The GMAT scratch paper is not really paper. It’s a pad of five sheets of laminated grid paper that you write on with a marker. You can’t erase anything you write and if you run out of space you need to ask a proctor for a new pad. This is a pretty unusual setup, but you can make the best of it with a simple strategy.
Use the grid lines to your advantage! There are obvious uses to having grid lines – drawing graphs, shapes, even double matrices. However, there are several other key uses. One of them is boxing off your work. When you finish with the problem, use the grid to draw lines around the work that you’ve done. This makes it easy to tell which information goes with which problem and helps you not to get lost in your notes.
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You can also use the grid lines to stay organised. For example, you can write the letters of the answer choices, so A to E in 5 different squares. Then, as you work through the process of elimination, you can cross off the letters. For reading comprehension you can use new lines to separate short paragraph summaries. Tricks like this will make sure you don’t mix up where different information is coming from within each problem.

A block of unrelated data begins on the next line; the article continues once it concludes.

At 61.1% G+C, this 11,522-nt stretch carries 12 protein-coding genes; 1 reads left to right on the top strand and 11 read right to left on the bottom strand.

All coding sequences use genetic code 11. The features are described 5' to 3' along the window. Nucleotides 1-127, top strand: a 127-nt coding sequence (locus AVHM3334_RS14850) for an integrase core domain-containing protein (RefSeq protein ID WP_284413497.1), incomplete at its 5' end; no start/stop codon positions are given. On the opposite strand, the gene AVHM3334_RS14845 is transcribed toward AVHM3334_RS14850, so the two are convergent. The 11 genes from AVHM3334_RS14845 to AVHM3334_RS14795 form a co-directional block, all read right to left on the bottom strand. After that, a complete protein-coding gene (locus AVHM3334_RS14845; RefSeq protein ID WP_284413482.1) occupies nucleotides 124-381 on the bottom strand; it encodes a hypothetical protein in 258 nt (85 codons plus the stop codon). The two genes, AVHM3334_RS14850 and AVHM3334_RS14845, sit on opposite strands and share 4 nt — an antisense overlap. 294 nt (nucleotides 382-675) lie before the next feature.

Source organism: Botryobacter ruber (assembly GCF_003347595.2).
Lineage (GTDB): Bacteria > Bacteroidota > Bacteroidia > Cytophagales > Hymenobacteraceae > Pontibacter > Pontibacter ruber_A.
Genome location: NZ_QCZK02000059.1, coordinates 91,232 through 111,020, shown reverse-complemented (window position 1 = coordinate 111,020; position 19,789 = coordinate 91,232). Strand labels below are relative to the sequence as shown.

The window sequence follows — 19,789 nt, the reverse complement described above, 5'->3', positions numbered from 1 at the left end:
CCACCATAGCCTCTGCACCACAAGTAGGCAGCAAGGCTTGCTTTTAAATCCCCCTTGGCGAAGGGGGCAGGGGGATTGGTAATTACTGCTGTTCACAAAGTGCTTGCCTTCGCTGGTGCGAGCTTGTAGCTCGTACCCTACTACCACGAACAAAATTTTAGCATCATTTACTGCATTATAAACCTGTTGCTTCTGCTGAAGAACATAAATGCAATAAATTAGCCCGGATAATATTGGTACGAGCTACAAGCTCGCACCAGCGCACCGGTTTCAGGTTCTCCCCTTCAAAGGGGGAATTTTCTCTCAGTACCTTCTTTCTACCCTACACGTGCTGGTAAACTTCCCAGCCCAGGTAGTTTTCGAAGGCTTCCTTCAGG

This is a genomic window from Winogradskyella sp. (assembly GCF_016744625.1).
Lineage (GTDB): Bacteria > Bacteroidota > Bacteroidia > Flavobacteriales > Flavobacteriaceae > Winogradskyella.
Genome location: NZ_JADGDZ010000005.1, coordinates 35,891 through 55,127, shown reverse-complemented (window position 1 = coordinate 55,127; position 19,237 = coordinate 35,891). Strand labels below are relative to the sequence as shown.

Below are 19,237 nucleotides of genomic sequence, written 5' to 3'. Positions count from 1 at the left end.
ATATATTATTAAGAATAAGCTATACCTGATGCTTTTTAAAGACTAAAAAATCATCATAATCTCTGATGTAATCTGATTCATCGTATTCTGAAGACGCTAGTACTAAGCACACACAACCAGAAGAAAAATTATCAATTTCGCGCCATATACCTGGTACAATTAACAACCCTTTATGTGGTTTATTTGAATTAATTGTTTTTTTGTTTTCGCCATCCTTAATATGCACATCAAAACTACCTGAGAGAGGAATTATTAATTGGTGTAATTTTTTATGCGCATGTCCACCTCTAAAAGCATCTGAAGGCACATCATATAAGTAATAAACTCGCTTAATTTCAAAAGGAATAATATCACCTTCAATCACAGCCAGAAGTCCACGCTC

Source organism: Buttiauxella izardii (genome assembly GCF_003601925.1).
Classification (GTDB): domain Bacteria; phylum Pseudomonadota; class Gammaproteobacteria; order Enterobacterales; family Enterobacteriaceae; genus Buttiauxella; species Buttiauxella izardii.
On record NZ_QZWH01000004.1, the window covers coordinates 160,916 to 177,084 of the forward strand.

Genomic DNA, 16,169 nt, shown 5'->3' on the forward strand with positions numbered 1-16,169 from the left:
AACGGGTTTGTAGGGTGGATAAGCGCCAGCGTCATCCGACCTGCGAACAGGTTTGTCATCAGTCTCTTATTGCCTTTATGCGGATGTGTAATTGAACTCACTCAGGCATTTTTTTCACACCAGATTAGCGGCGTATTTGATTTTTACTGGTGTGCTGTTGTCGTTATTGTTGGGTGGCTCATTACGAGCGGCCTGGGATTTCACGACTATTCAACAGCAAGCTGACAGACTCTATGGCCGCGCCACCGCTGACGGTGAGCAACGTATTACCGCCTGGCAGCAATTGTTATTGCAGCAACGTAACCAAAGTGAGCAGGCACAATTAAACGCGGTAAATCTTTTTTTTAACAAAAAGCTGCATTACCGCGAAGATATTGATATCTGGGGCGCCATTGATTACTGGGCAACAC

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The grid lines are also helpful to keep your work neat. Simple moves such as writing between the lines, using a horizontal line to centre your fractions, or using a vertical line to centre your equations can help keep your notes easy to interpret. A side benefit is that it keeps your work compact, so you won’t need to request a new scratch pad in the middle of the section. Because you are not able to erase your work on the scratch pad, it’s very important to use only the right information on it. Of course, none of this is helpful if you don’t follow the general principle of writing down what you know.